The package \textsf{NBtsVarSel} provides functions for performing variable selection approach in sparse negative binomial GLARMA models, which are pervasive for modeling discrete-valued time series with overdispersion. The method consists in estimating the autoregressive moving average (ARMA) coefficients of GLARMA models and the overdispersion parameter with performing variable selection in regression coefficients of Generalized Linear Models (GLM) with regularised methods. For further details on the methodology we refer the reader to [1].

We describe the negative binomial GLARMA model for a single time series with additional covariates. Given the past history \(\mathcal{F}_{t-1} = \sigma(Y_s, s\leq t-1)\), we assume that
\begin{equation}Y*t | \mathcal{F}*{t-1} \sim \text{NB}\left(\mu*t ^{\star,} \alpha^{\star\right),}
\label{eq1}
\end{equation}
where \(\text{NB}(\mu, \alpha)\) denotes the negative binomial distribution with mean \(\mu\) and overdispersion parameter \(\alpha\). In (\ref{eq1}),
\begin{equation}\label{eq2}
\mu_t^{\star=\exp(W_t\star)} \textrm{ with } W_t^{\star=\sum}*{i=0}

We load the dataset of observations \verb|Y| with size \(n=50\) provided within the package.

```
data(Y)
```

The number of regressor variables \(p\) is equal to 30. Data \verb|Y| is generated with \(\pmb{\gamma}^{\star} = (0.5)\), \(\alpha=2\), and \(\pmb{\beta^{\star}}\), such that all the \(\beta_i^{\star}=0\) except for five of them: \(\beta_1^{\star}=1.73\), \(\beta_3^{\star}=0.38\), \(\beta_{17}^{\star}=0.29\), \(\beta_{21}^{\star}=-0.64\), and \(\beta_{23}^{\star}=-0.13\). The design matrix \(X\) is built by taking the covariates in a Fourier basis.

We initialize \(\pmb{\gamma^{0}} = (0)\) and \(\pmb{\beta^{0}}\) to be the coefficients estimated by \textsf{glm} function:

```
gamma0 = c(0)
glm_nb = glm.nb(Y~t(X)[,2:(p+1)])
beta0<-as.numeric(glm_nb$coefficients)
alpha0 = glm_nb$theta
```

We can estimate \(\pmb{\gamma^{\star}}\) with the Newton-Raphson method. The output is the vector of estimation of \(\pmb{\gamma^{\star}}\). The default number of iterations \verb|n_iter| of the Newton-Raphson algorithm is 100.

```
gamma_est_nr = NR_gamma(Y, X, beta0, gamma0, alpha0, n.iter=100)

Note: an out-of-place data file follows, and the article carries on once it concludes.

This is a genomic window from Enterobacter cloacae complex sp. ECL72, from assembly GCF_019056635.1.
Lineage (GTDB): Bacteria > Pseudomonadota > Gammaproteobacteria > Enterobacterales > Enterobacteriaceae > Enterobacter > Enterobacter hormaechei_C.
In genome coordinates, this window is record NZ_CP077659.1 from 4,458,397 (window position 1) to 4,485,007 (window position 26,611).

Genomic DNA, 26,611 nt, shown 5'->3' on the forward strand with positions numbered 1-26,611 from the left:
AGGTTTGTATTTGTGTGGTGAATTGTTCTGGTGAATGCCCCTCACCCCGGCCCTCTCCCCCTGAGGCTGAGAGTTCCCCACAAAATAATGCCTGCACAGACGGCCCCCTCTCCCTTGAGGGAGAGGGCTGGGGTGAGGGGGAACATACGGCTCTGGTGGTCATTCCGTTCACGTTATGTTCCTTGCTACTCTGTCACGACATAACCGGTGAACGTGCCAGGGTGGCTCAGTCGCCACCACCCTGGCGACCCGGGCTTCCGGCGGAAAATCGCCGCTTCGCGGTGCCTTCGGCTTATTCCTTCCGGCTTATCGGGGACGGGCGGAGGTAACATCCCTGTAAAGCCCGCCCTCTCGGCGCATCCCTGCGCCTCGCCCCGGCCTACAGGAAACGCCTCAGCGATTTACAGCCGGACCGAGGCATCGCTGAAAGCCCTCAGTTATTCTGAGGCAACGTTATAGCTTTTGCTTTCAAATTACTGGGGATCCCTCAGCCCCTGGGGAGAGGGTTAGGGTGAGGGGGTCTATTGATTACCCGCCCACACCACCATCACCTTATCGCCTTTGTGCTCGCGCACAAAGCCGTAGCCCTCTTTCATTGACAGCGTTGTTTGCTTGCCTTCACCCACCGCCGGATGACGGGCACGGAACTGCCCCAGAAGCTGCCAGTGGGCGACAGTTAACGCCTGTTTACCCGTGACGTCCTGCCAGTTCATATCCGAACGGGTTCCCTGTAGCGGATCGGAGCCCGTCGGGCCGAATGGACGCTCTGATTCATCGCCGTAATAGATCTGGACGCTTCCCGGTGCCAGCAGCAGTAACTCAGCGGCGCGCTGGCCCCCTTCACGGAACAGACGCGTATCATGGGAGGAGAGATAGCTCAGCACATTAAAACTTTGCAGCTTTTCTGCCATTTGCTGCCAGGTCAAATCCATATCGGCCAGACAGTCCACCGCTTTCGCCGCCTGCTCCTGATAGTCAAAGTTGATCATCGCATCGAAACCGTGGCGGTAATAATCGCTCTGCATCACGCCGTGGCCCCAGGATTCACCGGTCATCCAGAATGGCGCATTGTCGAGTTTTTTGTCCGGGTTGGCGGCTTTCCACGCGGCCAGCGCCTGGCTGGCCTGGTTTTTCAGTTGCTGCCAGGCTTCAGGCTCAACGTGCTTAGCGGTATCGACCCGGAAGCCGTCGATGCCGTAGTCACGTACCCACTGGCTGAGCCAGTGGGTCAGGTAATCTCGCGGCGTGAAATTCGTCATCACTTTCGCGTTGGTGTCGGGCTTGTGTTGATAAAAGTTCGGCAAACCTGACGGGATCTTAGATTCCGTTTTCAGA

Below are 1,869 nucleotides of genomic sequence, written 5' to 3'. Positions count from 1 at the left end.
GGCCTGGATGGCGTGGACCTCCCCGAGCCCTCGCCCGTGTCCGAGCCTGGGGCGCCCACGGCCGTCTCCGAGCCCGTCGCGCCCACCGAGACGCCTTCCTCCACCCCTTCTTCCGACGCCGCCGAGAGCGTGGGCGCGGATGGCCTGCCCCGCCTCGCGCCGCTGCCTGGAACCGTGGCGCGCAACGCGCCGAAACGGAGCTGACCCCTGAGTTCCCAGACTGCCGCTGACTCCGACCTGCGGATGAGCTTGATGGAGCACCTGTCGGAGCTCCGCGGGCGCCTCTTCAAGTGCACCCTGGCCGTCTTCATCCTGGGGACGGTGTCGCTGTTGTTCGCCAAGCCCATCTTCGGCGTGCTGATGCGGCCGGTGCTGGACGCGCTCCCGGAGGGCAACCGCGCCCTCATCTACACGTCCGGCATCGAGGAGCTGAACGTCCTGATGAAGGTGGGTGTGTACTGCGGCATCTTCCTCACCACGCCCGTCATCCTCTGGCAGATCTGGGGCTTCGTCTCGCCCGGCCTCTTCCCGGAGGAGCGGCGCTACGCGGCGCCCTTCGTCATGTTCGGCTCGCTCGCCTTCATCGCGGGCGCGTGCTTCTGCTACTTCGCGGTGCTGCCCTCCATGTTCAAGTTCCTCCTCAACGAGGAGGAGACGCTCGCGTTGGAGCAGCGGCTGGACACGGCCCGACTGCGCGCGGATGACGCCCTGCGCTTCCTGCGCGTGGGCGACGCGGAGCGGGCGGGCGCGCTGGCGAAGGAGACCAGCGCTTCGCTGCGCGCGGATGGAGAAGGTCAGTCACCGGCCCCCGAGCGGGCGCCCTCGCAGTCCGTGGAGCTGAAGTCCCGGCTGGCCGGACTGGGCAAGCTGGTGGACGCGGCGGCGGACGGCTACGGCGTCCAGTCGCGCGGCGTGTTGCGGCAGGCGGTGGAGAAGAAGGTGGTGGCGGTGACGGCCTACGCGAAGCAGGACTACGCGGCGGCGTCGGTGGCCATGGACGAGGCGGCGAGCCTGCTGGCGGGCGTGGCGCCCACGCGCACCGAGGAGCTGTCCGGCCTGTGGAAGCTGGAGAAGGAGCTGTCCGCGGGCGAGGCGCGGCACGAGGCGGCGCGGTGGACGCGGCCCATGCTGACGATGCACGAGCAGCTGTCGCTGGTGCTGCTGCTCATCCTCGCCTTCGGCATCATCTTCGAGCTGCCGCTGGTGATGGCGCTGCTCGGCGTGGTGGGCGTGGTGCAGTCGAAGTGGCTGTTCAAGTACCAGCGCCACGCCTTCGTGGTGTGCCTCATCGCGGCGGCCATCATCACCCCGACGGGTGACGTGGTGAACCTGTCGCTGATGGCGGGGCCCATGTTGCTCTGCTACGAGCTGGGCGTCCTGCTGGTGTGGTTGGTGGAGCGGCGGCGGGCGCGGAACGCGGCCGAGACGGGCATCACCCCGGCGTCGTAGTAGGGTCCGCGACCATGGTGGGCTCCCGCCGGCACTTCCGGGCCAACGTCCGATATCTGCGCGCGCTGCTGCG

gamma_est_nr
```

```
## [1] 0.2407588
```

This estimation is obtained by taking initial values \(\pmb{\gamma^{0}}\) and \(\pmb{\beta^{0}}\), which will improve once we substitute the initial values by \(\pmb{\hat{\gamma}}\) and \(\pmb{\hat{\beta}}\) obtained by \verb|variable_selection| function.

We perform variable selection and obtain the coefficients which are estimated to be active and the estimates of \(\pmb{\gamma^{\star}}\) and \(\pmb{\beta^{\star}}\). We take the number of iterations of the algorithm \verb|k_max| equal to 2. We take \verb|min| method, which corresponds to the stability selection method with minimal \(\lambda\), where \verb|threshold| is equal to 0.7 and the number of replications \verb|nb_rep_ss| \(=1000\). For more details about stability selection and the choice of parameters we refer the reader to [1]. The function supports parallel computation. To make it work, users should download the package \textsf{doMC}, which is not supported on Windows platforms.

```
result = variable_selectionresult = variable_selection(Y, X,
gamma.init = gamma0, alpha.init = NULL, k.max = 1, method = "cv",
t = 0.3, n.iter = 100, n.rep = 1000)
```

```
## Warning: executing %dopar% sequentially: no parallel backend registered
```

```
beta_est = result$beta_est
Estim_active = result$estim_active
gamma_est = result$gamma_est
alpha_est = result$alpha_est
```

```
## Estimated active coefficients: 1 3 17 21
```

```
## Estimated gamma: 0.2407588
```

```
## Estimated alphaa: 2.636391
```

We display a plot that illustrates which elements of \(\pmb{\beta^{\star}}\) are selected to be active and how close the estimated value \(\hat{\beta_i}\) is to the actual values \(\beta^{\star}_i\). True values of \(\pmb{\beta^{\star}}\) are plotted in crosses and estimated values are plotted in dots.

```
# First, we make a dataset of estimated betas
beta_data = data.frame(beta_est)
colnames(beta_data)[1] <- "beta"
beta_data$Variable = seq(1, (p + 1), 1)
beta_data$y = 0
beta_data = beta_data[beta_data$beta != 0, ]
# Next, we make a dataset of true betas
beta_t_data = data.frame(beta)
colnames(beta_t_data)[1] <- "beta"
beta_t_data$Variable = seq(1, (p + 1), 1)
beta_t_data$y = 0
beta_t_data = beta_t_data[beta_t_data$beta != 0, ]
# Finally, we plot the result
plot = ggplot() + geom_point(data = beta_data, aes(x = Variable,
y = y, color = beta), pch = 16, size = 5, stroke = 2) +
geom_point(data = beta_t_data, aes(x = Variable, y = y,
color = beta), pch = 4, size = 6, stroke = 2) +
scale_color_gradient2(name = expression(hat(beta)),
midpoint = 0, low = "steelblue", mid = "white",
high = "red") + scale_x_continuous(breaks = c(1,
seq(10, (p + 1), 10)), limits = c(0, (p + 1))) + scale_y_continuous(breaks = c(),
limits = c(-1, 1)) + theme(legend.title = element_text(color = "black",
size = 12, face = "bold"), legend.text = element_text(color = "black",
size = 10)) + theme(axis.text.x = element_text(angle = 90),
axis.text = element_text(size = 10), axis.title = element_text(size = 10,
face = "bold"), axis.title.y = element_blank())
plot
```

As we can see from the plot, all the zero coefficients are estimated to be zero and four out of five non-zero coefficients are estimated to be non-zero. Moreover, the estimates also correctly preserved the sign of the coefficients.

**References**

[1] M. Gomtsyan. “Variable selection in a specific regression time series of counts”, arXiv:arXiv:2307.00929